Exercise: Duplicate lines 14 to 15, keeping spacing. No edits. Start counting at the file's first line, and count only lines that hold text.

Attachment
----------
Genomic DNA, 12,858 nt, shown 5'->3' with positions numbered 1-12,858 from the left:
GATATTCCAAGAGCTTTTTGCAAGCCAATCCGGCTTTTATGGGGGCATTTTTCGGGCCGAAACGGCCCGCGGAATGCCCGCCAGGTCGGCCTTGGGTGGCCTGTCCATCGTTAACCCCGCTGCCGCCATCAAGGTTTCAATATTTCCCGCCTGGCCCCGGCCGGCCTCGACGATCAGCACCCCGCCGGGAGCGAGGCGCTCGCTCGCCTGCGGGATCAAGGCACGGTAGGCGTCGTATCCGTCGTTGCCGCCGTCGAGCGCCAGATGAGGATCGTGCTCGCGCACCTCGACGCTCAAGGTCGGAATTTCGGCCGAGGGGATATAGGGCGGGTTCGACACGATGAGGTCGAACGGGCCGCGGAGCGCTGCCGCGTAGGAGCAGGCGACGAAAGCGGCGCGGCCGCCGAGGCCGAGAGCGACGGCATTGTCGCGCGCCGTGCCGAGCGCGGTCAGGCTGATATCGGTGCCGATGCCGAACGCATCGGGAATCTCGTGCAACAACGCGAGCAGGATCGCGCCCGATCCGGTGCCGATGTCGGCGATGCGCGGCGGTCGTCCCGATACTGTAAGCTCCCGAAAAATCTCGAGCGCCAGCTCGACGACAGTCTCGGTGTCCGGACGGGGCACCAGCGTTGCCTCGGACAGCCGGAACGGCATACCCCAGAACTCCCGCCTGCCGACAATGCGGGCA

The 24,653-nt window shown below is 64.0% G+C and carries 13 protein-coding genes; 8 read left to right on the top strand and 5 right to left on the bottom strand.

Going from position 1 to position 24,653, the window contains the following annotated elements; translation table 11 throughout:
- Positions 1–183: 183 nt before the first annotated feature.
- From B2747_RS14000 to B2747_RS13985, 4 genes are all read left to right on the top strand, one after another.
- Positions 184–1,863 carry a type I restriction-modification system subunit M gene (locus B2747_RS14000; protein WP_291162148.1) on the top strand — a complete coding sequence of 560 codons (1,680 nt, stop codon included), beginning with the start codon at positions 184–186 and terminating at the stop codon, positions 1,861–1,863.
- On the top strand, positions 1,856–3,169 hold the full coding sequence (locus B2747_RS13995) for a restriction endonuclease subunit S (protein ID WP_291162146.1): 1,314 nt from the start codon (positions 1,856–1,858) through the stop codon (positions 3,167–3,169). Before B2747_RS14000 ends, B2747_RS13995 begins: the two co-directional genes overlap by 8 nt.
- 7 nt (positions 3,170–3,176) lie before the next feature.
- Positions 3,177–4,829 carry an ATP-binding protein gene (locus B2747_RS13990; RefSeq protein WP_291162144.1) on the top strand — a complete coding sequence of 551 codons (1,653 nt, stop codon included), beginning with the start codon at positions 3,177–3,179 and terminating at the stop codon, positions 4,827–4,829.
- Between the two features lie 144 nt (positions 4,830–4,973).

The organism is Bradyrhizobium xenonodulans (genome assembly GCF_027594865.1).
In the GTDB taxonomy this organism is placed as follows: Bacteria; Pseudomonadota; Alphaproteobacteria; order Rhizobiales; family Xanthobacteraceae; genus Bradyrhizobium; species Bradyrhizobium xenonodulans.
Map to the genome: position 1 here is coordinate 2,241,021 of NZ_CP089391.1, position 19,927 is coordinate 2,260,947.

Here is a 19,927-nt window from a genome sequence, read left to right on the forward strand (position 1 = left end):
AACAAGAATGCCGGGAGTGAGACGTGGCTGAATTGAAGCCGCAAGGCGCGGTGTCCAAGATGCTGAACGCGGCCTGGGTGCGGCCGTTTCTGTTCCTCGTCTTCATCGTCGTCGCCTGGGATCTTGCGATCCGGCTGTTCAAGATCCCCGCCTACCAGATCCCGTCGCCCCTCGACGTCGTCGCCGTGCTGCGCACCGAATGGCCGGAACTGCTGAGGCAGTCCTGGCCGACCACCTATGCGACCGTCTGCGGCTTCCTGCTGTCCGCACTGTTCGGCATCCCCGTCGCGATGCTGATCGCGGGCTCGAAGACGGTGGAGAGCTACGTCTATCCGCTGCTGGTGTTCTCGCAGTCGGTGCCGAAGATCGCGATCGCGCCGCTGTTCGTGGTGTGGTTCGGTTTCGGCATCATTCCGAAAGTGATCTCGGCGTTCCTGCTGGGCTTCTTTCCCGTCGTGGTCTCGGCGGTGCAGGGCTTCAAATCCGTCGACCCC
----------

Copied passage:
Map to the genome: position 1 here is coordinate 2,241,021 of NZ_CP089391.1, position 19,927 is coordinate 2,260,947.

Here is a 19,927-nt window from a genome sequence, read left to right on the forward strand (position 1 = left end):